In theory, yes. But the writers and producers of the upcoming independent film "Red Betsy" don't quite agree with that idea, at least not for their movie. For them a movie about Wisconsin needed to take place in the dairy state. Many lucky Wisconsin cities, including Milwaukee and Menomonee Falls, were selected for the shooting of this film, but this story about a 1940s Midwestern family was primarily brought to life in Delafield.
The screenplay, written by Chris Boebel, is an adaptation of a short story written by his father, Charles Boebel, a retired English professor in Indiana. The Boebel family has its roots in rustic Wisconsin and therefore found it necessary to film the movie in the state that holds their family's history.
Though the movie is due for its Wisconsin release tomorrow, the road to bringing this short story to the big screen was anything but straight and short. Boebel got past many roadblocks to present this story in movie theaters.
According to Andrew Lang, executive producer of the film, Boebel originally had a grant from Individual Television Service to present "Red Betsy" as an hour-long TV movie for the Public Broadcasting System. However, after Lang got a hold of the script he knew he had gold and that this story was simply too good to leave out of theater. Boebel, Lang and others involved in the film "ended up parting amicably with PBS," Boebel said.
The friendly separation gave Boebel and the film crew the leeway to expand the made-for-TV story to a 98-minute feature film. The story centers on the headstrong Emmit Rounds (Leo Burmester), his son Dale (Brent Crawford) and his wife, Winfred (Allison Elliot) and the dramatic changes their lives face when Dale is sent to fight in World War II.
Though the family and other community members endure their share of hardship and joy, the central theme is the sense of unity that the community members share. The film also features Chad Lowe as Orin Sanders, the man that tries to modernize the small town by bringing electricity.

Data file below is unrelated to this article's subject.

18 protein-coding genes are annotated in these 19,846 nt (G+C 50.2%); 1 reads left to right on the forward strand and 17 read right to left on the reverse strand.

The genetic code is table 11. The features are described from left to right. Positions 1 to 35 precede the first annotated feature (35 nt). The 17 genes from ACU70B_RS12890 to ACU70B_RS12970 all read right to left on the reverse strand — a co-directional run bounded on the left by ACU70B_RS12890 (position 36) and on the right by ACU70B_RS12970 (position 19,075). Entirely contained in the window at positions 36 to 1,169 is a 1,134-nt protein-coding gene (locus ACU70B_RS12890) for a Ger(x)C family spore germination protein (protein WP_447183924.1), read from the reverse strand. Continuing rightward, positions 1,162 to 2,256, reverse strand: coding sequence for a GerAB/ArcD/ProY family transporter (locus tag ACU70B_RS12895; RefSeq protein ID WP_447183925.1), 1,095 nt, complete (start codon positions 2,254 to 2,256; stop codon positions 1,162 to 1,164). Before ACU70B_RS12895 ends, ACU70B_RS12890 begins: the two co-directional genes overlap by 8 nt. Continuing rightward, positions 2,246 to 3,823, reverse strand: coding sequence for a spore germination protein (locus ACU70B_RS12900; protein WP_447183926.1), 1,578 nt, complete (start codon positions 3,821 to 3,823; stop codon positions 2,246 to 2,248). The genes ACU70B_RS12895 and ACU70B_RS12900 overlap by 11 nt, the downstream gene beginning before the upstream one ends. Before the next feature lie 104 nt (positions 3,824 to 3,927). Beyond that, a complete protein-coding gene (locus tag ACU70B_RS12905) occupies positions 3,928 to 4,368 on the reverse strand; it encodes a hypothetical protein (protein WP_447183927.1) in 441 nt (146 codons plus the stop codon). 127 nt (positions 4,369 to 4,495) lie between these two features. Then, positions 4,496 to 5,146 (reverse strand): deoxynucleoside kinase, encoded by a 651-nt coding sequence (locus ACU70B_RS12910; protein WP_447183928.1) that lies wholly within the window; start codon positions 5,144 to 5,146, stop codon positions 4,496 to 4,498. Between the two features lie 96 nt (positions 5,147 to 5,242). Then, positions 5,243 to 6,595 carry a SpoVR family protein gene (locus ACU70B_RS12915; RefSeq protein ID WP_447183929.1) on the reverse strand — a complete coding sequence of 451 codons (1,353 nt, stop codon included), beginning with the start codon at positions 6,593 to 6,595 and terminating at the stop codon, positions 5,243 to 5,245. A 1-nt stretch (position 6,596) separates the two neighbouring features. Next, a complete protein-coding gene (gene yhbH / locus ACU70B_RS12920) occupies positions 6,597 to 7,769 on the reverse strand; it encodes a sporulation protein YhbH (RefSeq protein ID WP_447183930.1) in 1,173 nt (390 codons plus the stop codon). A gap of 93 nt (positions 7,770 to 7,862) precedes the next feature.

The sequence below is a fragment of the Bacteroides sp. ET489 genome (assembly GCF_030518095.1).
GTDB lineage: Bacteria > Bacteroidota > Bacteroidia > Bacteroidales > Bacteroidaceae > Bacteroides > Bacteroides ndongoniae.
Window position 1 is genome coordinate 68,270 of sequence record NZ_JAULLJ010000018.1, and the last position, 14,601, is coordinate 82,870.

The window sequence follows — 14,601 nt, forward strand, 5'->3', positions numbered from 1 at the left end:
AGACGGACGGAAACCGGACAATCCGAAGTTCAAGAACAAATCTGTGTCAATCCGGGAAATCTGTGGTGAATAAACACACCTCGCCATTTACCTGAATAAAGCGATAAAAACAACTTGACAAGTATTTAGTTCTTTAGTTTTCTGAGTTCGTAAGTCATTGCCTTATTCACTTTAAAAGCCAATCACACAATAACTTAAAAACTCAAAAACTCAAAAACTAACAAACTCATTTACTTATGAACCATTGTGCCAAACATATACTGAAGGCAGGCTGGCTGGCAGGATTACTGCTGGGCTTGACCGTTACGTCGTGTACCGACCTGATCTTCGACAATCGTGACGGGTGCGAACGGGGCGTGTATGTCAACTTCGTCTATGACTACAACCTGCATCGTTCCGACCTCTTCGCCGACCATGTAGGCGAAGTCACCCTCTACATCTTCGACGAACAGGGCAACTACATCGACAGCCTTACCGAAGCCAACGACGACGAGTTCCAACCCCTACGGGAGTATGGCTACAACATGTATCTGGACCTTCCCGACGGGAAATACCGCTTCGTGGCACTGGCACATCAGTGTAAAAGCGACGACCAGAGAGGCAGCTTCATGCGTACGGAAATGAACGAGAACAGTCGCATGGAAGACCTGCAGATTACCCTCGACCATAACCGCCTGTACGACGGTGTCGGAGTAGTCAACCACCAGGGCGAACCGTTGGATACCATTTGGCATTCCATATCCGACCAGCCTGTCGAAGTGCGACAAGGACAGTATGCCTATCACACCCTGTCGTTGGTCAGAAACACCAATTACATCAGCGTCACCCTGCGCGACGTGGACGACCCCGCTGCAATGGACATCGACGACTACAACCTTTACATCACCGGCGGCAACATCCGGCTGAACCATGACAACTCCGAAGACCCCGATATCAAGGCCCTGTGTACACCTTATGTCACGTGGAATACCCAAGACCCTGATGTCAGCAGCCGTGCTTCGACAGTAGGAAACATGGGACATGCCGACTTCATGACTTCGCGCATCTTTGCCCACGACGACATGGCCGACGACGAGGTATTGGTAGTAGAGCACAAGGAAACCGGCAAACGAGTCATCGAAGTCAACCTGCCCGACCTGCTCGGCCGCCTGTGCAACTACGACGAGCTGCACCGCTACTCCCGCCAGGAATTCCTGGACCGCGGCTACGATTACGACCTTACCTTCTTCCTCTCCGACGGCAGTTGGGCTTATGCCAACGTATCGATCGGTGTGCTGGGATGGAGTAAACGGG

"It's a universal story that is subtle and profound," Lang said. "At the same time it captures the human spirit but also captures the essence of the Wisconsin community."
The Wisconsin community, according to Lang, is a special one that "Red Betsy" attempts to relate to its audience.
"The main thing that it captures about the people is the warmth," Lang said. "People of Wisconsin are very friendly and caring of each other. They're also supportive of each other."
Perhaps that is why filming in Wisconsin wasn't even a question to the film crew. According to Lang, the movie's location was central to the reality of this story and no other place was even considered. Lang wanted to capture the "atmosphere and vibe of the community," which he said couldn't be done anywhere else.
"Filming Wisconsin in upstate New York wouldn't fly," Lang said.
Though New York didn't fly for Lang, Boebel and the cast and crew of "Red Betsy," the movie certainly did fly with one of Hollywood's best known composers, and his brother, one of Hollywood's best known actors — Michael and Kevin Bacon.
The Bacon Brothers have a song featured in the film. "When You Decided You've Stayed Too Long" will be played during the movie's closing credits and will also be released as a CD when the film is released. To promote both the song and the movie, The Bacon Brothers gave an outdoor concert yesterday at The Lang Campus in Delafield. The song was co-written by Michael Bacon, an Emmy-award-winning composer, and fellow composer Sheldon Mirowitz.
According to Lang, the brothers "loved the movie and wanted to work with it," and their song "embodies and captures what the movie is about."
Audiences in Wisconsin can find out what the movie is about tomorrow, though people interested in seeing the movie elsewhere will have to wait until the national release date is set.
Lang was adamant about releasing the movie in the state of its filming first because it's "where the director (Boebel) spent his childhood and where his father spent his childhood." Lang also said that he "doesn't like playing by the rules," stating that a movie doesn't have to have its initial release in a major city like New York or Los Angeles.
Though "Red Betsy" is technically an independent film because it was produced outside of a major studio, Lang hesitates to call it that because of the connotation that independent films "automatically conjure up what the film might be like." Call it what you will, Lang's goal is that audiences recognize the central themes in the movie such as "the importance of the people in our lives and the delicateness of those relationships," and "being able to progress in life when life throws curve balls."
"Red Betsy" is playing at the Landmark Downer Theatre (where some scenes from the movie were shot) , 2589 N. Downer Ave. It is rated PG.